Prices biggest cause of British housing crisis

Prices biggest cause of British housing crisis


 


25.10.04


 


 


The price of property is the top housing problem facing Britain today, according to research by the charity Shelter.


 


Around 70% of people believe the country is in the midst of a housing crisis, with run-down estates, children living in bad housing and high rents other issues for concern.


 


As a result of the findings Shelter has teamed up with a range of high profile figures to carry out a unique national investigation aimed at establishing the real extent of the problems nationwide, as the next stage of its `million children’ campaign.


 


Journalist Fiona Millar will chair the Shelter National Housing Investigation, visiting four different areas across the UK in November and December.


 


She said: ‘As a parent and a journalist with an interest in children and education I am aware that poverty, education and parenting are recognised as central to the outcome of children’s lives.


 


‘Yet housing – one of the most significant factors in a child’s development – is often overlooked.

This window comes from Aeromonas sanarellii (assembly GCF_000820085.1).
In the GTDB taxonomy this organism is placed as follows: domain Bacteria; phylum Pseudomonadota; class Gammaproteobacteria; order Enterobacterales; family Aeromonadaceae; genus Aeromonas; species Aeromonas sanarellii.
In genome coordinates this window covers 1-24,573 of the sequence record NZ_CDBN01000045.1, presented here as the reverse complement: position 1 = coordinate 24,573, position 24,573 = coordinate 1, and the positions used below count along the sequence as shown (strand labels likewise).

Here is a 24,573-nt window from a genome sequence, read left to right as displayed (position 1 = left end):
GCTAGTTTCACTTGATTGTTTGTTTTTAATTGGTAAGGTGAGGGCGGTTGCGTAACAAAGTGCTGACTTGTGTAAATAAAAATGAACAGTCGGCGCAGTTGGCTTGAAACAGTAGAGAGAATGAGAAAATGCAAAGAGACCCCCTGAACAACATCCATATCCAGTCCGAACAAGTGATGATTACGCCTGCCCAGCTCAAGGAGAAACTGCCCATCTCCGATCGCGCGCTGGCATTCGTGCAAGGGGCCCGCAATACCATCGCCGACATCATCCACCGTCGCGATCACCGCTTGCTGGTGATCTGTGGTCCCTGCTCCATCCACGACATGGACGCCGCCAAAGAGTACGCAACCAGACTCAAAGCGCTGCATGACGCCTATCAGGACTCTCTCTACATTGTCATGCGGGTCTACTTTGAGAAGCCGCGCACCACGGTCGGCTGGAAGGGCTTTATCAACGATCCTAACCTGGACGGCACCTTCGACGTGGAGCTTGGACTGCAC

‘I am very much looking forward to working with Shelter to see what the reality is for children who live in bad housing, and gain an in depth understanding of the impact this has on their entire future.’


 


Grim


 


Adam Sampson, Director of Shelter, said: ‘Every day in Britain families are suffering the grim reality of overcrowded housing and run down estates, are trapped in emergency housing or are unable to afford a home in the town or village that they lived in all of their lives.


 


‘That is why it is so important that people such as Fiona Millar have agreed to hear first hand about the terrible impact of bad housing on children’s lives.


 


‘We hope that our investigation will open the eyes of the public to the severity of the hidden housing crisis.’


 


The National Housing investigation panel includes figures such as Lord Haskins, designer Wayne Hemingway, and rising star of UK hip hop, Shystie, who grew up in overcrowding in London.


 


They will be listening to evidence from frontline workers such as health workers, local politicians and teachers who witness the extent and damage of the housing crisis on a daily basis through their work, as well as families living in these conditions.


 


The panel will visit London, the South West, Edinburgh and the North West in November and December.


 


Mori interviewed 2,011 adults in April.


 


Source: www.manchesteronline.co.uk